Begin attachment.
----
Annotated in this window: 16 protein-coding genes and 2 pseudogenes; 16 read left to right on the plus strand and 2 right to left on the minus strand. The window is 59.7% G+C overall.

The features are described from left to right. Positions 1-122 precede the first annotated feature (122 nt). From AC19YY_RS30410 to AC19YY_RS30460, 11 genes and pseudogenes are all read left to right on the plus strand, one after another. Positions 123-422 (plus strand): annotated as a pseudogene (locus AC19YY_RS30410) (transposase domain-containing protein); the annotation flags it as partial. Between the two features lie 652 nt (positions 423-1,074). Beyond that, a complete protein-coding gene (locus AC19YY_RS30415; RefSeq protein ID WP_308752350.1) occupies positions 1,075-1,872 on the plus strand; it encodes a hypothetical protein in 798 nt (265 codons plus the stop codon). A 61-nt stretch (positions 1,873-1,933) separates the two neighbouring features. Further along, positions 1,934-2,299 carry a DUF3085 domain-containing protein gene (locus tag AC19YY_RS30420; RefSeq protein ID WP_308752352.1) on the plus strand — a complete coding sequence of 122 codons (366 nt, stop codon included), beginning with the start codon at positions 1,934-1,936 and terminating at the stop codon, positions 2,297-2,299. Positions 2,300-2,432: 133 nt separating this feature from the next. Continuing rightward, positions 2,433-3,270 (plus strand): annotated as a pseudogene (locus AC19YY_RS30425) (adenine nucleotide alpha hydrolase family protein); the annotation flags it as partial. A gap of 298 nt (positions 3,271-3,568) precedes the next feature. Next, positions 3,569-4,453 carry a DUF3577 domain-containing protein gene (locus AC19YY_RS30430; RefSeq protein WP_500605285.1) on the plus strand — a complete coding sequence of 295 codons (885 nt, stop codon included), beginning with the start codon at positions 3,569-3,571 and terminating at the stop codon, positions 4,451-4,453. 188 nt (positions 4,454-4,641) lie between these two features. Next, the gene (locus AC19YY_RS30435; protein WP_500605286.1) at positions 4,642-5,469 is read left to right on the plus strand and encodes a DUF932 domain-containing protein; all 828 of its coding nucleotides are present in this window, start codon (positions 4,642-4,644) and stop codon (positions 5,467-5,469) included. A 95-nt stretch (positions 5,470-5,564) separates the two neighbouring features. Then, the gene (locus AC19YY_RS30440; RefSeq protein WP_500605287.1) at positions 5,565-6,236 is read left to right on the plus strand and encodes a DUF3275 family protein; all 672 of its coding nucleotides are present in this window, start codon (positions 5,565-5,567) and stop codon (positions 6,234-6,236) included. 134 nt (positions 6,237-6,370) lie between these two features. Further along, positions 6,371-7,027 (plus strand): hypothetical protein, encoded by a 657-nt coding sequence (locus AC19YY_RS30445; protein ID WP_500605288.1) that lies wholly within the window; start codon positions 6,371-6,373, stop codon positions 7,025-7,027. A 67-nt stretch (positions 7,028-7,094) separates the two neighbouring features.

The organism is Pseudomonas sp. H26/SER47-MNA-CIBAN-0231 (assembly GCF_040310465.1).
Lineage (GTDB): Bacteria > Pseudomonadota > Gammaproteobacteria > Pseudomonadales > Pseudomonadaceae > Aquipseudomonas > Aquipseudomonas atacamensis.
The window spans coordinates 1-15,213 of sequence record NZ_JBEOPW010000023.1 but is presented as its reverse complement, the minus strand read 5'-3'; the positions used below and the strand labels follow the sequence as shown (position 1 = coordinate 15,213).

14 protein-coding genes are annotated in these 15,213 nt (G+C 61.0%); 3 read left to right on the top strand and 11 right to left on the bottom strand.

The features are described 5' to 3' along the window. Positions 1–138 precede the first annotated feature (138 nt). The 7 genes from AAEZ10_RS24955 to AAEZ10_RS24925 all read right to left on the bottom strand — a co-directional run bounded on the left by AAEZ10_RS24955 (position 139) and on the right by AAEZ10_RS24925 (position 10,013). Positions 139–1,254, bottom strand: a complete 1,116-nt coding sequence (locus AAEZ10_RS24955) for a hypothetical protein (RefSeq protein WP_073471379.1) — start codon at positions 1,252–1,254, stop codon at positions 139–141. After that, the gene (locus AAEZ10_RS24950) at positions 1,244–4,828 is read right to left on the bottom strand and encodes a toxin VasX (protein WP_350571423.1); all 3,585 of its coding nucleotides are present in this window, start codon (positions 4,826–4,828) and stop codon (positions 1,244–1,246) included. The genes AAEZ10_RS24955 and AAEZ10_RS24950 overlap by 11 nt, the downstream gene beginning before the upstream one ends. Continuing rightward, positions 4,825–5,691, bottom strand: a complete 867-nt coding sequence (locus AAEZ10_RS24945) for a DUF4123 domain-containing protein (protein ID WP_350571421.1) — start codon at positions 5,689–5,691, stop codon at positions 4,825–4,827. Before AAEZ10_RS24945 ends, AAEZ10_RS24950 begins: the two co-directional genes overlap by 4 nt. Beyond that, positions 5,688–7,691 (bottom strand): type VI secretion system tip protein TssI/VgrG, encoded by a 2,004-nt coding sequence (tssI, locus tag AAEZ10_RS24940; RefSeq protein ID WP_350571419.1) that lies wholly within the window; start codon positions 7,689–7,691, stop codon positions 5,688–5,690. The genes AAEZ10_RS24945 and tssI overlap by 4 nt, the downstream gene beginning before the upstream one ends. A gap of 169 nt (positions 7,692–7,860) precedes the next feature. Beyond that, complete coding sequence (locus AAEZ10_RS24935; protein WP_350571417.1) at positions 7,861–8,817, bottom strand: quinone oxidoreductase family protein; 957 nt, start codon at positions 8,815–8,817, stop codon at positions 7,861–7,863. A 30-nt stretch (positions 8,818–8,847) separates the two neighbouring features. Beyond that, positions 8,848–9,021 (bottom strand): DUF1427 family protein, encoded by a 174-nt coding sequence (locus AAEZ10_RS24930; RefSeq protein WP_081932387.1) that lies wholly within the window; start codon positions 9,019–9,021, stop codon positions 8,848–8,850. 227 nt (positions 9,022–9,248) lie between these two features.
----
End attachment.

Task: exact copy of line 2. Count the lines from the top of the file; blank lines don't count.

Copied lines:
The features are described from left to right. Positions 1-122 precede the first annotated feature (122 nt). From AC19YY_RS30410 to AC19YY_RS30460, 11 genes and pseudogenes are all read left to right on the plus strand, one after another. Positions 123-422 (plus strand): annotated as a pseudogene (locus AC19YY_RS30410) (transposase domain-containing protein); the annotation flags it as partial. Between the two features lie 652 nt (positions 423-1,074). Beyond that, a complete protein-coding gene (locus AC19YY_RS30415; RefSeq protein ID WP_308752350.1) occupies positions 1,075-1,872 on the plus strand; it encodes a hypothetical protein in 798 nt (265 codons plus the stop codon). A 61-nt stretch (positions 1,873-1,933) separates the two neighbouring features. Further along, positions 1,934-2,299 carry a DUF3085 domain-containing protein gene (locus tag AC19YY_RS30420; RefSeq protein ID WP_308752352.1) on the plus strand — a complete coding sequence of 122 codons (366 nt, stop codon included), beginning with the start codon at positions 1,934-1,936 and terminating at the stop codon, positions 2,297-2,299. Positions 2,300-2,432: 133 nt separating this feature from the next. Continuing rightward, positions 2,433-3,270 (plus strand): annotated as a pseudogene (locus AC19YY_RS30425) (adenine nucleotide alpha hydrolase family protein); the annotation flags it as partial. A gap of 298 nt (positions 3,271-3,568) precedes the next feature. Next, positions 3,569-4,453 carry a DUF3577 domain-containing protein gene (locus AC19YY_RS30430; RefSeq protein WP_500605285.1) on the plus strand — a complete coding sequence of 295 codons (885 nt, stop codon included), beginning with the start codon at positions 3,569-3,571 and terminating at the stop codon, positions 4,451-4,453. 188 nt (positions 4,454-4,641) lie between these two features. Next, the gene (locus AC19YY_RS30435; protein WP_500605286.1) at positions 4,642-5,469 is read left to right on the plus strand and encodes a DUF932 domain-containing protein; all 828 of its coding nucleotides are present in this window, start codon (positions 4,642-4,644) and stop codon (positions 5,467-5,469) included. A 95-nt stretch (positions 5,470-5,564) separates the two neighbouring features. Then, the gene (locus AC19YY_RS30440; RefSeq protein WP_500605287.1) at positions 5,565-6,236 is read left to right on the plus strand and encodes a DUF3275 family protein; all 672 of its coding nucleotides are present in this window, start codon (positions 5,565-5,567) and stop codon (positions 6,234-6,236) included. 134 nt (positions 6,237-6,370) lie between these two features. Further along, positions 6,371-7,027 (plus strand): hypothetical protein, encoded by a 657-nt coding sequence (locus AC19YY_RS30445; protein ID WP_500605288.1) that lies wholly within the window; start codon positions 6,371-6,373, stop codon positions 7,025-7,027. A 67-nt stretch (positions 7,028-7,094) separates the two neighbouring features.